The rapid growth of law firms in the past decade has created some new and unique management difficulties. With firms’ size, and the complexity of global legal practices, coordinating the availability of partners to perform any management function beyond routine meeting attendance is increasingly difficult. The values of the partnership model to which many law firms aspire are becoming difficult to achieve in a modern professional service organization. The problem is further compounded in large multi-office firms where partners not only don’t know their fellow partners from other offices well, they may not have even met each other.
One solution to these issues for many law firms is a partner retreat. Typically held at a location away from the office, retreats offer law firm partners an opportunity to get to know one another and deal with some of the more complex issues of operating their firm, away from competing practice priorities.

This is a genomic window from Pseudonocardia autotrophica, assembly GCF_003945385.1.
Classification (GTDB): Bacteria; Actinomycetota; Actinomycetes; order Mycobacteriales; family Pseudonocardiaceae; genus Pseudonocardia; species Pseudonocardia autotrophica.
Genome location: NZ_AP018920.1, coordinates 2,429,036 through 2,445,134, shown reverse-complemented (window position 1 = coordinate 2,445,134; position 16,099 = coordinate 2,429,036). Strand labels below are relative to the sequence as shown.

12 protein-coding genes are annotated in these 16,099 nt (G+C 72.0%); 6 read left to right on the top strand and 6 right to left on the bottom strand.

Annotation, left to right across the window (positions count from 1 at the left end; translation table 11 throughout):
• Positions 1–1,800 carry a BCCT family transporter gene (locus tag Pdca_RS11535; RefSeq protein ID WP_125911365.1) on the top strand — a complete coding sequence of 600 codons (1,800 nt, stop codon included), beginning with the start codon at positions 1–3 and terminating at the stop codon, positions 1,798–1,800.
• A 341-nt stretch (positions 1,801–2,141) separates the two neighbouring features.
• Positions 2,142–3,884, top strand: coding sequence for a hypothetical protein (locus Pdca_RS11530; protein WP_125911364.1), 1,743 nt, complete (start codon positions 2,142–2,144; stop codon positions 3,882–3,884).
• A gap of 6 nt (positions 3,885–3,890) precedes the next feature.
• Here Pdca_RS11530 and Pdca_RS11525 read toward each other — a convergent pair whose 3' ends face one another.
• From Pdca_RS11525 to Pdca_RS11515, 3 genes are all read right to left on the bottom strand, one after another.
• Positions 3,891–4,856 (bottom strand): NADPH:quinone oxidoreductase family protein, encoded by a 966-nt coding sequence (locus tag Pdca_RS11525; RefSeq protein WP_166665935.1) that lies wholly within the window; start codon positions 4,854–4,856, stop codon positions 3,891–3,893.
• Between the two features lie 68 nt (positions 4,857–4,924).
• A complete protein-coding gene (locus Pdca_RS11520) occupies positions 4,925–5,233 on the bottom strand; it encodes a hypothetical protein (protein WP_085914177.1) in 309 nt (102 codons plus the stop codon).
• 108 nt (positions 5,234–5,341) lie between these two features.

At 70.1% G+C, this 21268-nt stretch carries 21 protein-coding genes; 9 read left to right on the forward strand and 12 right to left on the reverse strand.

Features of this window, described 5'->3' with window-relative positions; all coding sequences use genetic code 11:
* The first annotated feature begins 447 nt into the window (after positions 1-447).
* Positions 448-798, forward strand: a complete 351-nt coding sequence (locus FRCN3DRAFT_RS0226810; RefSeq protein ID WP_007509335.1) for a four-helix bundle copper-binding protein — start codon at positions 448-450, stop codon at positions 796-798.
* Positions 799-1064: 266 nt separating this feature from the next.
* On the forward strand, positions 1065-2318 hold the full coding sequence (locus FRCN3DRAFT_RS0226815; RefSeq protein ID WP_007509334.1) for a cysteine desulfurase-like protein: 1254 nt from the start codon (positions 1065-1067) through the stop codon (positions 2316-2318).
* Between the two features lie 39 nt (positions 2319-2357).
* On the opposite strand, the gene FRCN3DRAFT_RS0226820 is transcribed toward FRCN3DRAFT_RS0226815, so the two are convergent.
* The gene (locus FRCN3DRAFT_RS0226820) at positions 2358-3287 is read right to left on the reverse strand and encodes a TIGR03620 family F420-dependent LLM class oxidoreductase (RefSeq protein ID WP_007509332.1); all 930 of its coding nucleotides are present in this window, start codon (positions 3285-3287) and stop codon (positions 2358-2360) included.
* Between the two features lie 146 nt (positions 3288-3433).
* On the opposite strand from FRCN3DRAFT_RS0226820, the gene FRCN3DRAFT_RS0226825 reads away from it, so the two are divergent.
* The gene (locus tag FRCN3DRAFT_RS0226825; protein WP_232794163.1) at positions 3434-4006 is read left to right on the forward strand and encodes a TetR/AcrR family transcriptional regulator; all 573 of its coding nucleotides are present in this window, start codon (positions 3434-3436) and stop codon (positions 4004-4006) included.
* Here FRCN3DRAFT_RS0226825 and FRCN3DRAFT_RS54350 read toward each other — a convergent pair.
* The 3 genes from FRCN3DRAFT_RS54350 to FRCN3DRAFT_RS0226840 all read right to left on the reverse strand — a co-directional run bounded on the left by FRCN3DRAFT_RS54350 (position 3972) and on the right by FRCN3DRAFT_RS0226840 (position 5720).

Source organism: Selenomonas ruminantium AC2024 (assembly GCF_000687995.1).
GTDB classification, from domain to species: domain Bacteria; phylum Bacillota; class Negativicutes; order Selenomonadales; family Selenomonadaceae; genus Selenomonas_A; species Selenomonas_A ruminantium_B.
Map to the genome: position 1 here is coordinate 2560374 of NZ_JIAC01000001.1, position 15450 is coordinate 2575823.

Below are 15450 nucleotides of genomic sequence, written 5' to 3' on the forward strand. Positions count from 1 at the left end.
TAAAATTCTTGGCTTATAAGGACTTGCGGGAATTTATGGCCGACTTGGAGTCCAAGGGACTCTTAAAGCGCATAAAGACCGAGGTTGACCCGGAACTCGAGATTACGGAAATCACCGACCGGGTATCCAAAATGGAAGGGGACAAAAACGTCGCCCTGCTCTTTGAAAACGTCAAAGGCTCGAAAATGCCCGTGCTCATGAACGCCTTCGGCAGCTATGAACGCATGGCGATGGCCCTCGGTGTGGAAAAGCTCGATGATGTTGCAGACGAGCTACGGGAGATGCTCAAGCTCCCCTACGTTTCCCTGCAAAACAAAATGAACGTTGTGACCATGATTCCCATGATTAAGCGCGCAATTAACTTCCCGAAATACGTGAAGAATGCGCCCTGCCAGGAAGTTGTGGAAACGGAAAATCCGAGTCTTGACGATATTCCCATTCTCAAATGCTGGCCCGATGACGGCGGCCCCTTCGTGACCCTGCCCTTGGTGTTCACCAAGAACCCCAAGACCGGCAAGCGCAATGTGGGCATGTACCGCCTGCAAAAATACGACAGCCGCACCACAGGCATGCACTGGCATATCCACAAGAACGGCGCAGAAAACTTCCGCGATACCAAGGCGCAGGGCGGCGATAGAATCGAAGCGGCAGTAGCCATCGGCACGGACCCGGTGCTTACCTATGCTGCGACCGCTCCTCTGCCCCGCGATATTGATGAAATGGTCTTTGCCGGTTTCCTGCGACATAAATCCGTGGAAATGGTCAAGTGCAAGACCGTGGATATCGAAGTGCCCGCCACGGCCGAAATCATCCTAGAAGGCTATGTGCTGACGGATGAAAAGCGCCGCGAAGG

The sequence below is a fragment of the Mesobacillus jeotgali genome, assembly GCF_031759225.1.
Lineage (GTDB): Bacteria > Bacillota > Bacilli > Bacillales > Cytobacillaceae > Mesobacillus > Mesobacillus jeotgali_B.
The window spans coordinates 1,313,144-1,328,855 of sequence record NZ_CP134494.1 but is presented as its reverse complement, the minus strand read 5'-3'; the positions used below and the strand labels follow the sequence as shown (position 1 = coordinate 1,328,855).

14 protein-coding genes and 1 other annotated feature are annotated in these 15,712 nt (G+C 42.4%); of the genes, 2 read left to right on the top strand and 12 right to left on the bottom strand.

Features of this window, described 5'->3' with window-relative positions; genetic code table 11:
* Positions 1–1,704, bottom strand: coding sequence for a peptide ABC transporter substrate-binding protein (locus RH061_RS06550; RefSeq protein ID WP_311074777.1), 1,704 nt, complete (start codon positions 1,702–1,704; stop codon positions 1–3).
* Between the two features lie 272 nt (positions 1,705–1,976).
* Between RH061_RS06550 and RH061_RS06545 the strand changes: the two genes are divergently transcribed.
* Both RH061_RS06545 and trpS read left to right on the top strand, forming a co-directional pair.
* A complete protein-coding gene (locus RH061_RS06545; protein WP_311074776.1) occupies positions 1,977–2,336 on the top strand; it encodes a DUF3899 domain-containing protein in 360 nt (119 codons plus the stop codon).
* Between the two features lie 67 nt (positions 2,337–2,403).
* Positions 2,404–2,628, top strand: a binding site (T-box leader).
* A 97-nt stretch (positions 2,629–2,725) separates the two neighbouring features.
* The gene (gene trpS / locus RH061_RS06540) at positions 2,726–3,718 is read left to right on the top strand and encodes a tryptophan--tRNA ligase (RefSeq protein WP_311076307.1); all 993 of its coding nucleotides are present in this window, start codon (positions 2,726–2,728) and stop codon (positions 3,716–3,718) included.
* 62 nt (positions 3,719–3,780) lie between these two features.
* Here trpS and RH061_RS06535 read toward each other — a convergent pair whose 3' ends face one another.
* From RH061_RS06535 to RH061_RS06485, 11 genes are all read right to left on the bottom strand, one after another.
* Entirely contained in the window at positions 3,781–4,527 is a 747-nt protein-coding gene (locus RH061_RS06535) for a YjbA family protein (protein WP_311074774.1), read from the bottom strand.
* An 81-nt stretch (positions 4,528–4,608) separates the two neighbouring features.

The forms that firm retreats take are as varied as the firms themselves. Retreats can range from little more than tax-deductible vacations to cathartic events. One consistent fact is that the clarity of purpose for the retreat and the quality of planning dictate the value achieved and the level of partner satisfaction about the time devoted to their attendance.
At Edge, we have participated in planning, facilitating and speaking at literally hundreds of law firm retreats. This paper represents our formal attempt to debrief ourselves as to what makes for a successful retreat, what ideas work and which don’t and how firms can get the most from the time and money expended in conducting a retreat.